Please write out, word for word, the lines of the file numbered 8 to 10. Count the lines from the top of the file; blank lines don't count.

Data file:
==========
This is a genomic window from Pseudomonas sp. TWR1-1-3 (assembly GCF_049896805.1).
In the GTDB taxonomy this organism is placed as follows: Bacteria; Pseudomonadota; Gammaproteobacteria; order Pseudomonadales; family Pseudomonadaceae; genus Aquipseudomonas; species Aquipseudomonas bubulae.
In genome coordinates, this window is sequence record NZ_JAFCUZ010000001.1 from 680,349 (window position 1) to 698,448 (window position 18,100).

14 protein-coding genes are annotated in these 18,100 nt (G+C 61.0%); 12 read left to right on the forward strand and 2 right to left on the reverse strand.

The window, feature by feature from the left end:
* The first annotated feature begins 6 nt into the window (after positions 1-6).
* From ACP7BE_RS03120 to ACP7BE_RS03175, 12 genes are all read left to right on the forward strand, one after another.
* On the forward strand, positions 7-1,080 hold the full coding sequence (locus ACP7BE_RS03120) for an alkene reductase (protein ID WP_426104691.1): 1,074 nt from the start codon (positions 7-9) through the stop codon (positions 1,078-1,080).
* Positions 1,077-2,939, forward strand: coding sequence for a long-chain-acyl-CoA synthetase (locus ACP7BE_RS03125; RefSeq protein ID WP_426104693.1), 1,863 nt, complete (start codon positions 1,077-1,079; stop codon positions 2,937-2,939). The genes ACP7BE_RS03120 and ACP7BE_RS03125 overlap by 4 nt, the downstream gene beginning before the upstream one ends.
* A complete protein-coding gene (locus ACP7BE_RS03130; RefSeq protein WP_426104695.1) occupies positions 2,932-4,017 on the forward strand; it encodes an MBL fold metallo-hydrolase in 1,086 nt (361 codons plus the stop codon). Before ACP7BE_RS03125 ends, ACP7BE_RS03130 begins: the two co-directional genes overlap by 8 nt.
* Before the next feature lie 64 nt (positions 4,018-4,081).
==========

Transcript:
* On the forward strand, positions 7-1,080 hold the full coding sequence (locus ACP7BE_RS03120) for an alkene reductase (protein ID WP_426104691.1): 1,074 nt from the start codon (positions 7-9) through the stop codon (positions 1,078-1,080).
* Positions 1,077-2,939, forward strand: coding sequence for a long-chain-acyl-CoA synthetase (locus ACP7BE_RS03125; RefSeq protein ID WP_426104693.1), 1,863 nt, complete (start codon positions 1,077-1,079; stop codon positions 2,937-2,939). The genes ACP7BE_RS03120 and ACP7BE_RS03125 overlap by 4 nt, the downstream gene beginning before the upstream one ends.
* A complete protein-coding gene (locus ACP7BE_RS03130; RefSeq protein WP_426104695.1) occupies positions 2,932-4,017 on the forward strand; it encodes an MBL fold metallo-hydrolase in 1,086 nt (361 codons plus the stop codon). Before ACP7BE_RS03125 ends, ACP7BE_RS03130 begins: the two co-directional genes overlap by 8 nt.